college-professor

Should political indoctrination be allowed in college classrooms?

When parents send their children to school, it is presumed they are sending them to be educated, not politically indoctrinated into a certain ideology. And yet, the level of partisan proselytizing in the classroom seems to be rapidly growing in recent years, almost unhinged and unchecked. This problem has become so pervasive, in fact, that I believe federal intervention may become necessary. If the schools themselves will not maintain a high standard of scholarship and excellence for their students, the government may need to take a proactive step to protect their integrity.

Ultimately, this is about protecting the rights of the consumer.

Consumers have a right to be given an accurate representation of the product they are buying (false advertising is actually illegal). Education is no different: Students and parents also have a right to know how their hard-earned savings are going to, in the education they will receive. They should not be misled into thinking they will be receiving a scholarly and unbiased education, when in fact they will be influenced by ideologues toward a political affiliation (this problem, it seems, is most pervasive among Democrats), whether by the institution as a whole of by the professors in the classrooms.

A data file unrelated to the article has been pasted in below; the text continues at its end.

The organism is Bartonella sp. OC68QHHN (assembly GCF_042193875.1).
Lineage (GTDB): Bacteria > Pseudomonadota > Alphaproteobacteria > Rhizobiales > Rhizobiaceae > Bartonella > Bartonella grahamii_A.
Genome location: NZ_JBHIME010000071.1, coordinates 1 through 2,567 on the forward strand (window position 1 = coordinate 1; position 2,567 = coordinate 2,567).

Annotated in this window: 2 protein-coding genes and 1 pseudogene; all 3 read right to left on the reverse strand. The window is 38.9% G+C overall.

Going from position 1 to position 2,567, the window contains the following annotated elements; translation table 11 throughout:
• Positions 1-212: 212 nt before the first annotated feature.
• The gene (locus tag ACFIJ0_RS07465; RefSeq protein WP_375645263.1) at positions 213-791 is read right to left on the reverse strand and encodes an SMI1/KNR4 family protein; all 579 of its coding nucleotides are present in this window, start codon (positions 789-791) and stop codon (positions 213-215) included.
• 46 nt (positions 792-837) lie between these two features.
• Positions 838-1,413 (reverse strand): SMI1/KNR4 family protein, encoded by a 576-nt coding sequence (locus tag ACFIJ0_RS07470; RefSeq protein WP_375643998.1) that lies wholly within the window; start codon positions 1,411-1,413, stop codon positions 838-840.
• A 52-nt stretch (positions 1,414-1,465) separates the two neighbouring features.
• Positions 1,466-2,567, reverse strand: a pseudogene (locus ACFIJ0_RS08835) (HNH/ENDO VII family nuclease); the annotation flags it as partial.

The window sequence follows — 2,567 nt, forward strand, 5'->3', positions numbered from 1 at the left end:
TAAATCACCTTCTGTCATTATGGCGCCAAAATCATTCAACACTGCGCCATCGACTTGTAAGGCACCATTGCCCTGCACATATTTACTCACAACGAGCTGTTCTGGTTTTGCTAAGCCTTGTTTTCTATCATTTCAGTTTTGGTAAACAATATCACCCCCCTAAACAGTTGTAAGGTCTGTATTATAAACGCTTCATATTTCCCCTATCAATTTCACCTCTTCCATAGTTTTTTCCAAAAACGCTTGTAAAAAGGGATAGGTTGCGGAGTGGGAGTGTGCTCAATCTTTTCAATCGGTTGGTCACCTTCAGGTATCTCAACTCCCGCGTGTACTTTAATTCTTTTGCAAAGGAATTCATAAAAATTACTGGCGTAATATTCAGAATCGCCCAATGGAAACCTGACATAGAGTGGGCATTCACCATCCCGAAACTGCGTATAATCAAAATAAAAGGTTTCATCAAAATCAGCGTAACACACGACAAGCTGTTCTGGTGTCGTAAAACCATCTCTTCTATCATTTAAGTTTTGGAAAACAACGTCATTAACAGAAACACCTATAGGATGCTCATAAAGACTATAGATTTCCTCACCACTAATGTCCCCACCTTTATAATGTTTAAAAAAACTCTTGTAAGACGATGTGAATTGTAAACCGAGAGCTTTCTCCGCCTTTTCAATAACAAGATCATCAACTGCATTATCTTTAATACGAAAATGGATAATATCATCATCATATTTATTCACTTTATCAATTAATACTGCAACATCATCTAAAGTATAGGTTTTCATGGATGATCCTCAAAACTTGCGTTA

And so, rather than ramble on about the woes of the education system, here are some ideas I would like to proffer. These are simple commonsense rules that can be enforced relatively easily;

  1. If a university actively lobbies, promotes, or behaves in any way that is clearly partisan (i.e., supporting one political affiliation over another), they should be required to clearly state their political views in their mission statement, in order that the consumer is made fully aware.
  2. If a university does not state their political affiliation in their mission statement, then it is presumed they are non-affiliated, and thus will uphold an impartial and unbiased standard in their curriculum and professors (which includes non-discrimination in hiring/firing of professors).
  3. Furthermore, professors of non-affiliated schools should not be allowed to influence their students toward one political party. Where politics is appropriate in the classroom (such as Political Science), they should ought to present both sides with scholarly impartiality.
  4. Students should also be made aware of their rights, so they can report any suspicious activity.

I should not have to spell this out, as these things are just common sense. But sadly, no one seems to be addressing this nefarious problem. It is not an exaggeration to say that our students are being victimized—who, mind you, are still very young and impressionable (remembering that the human brain does not fully develop until the mid-twenties).

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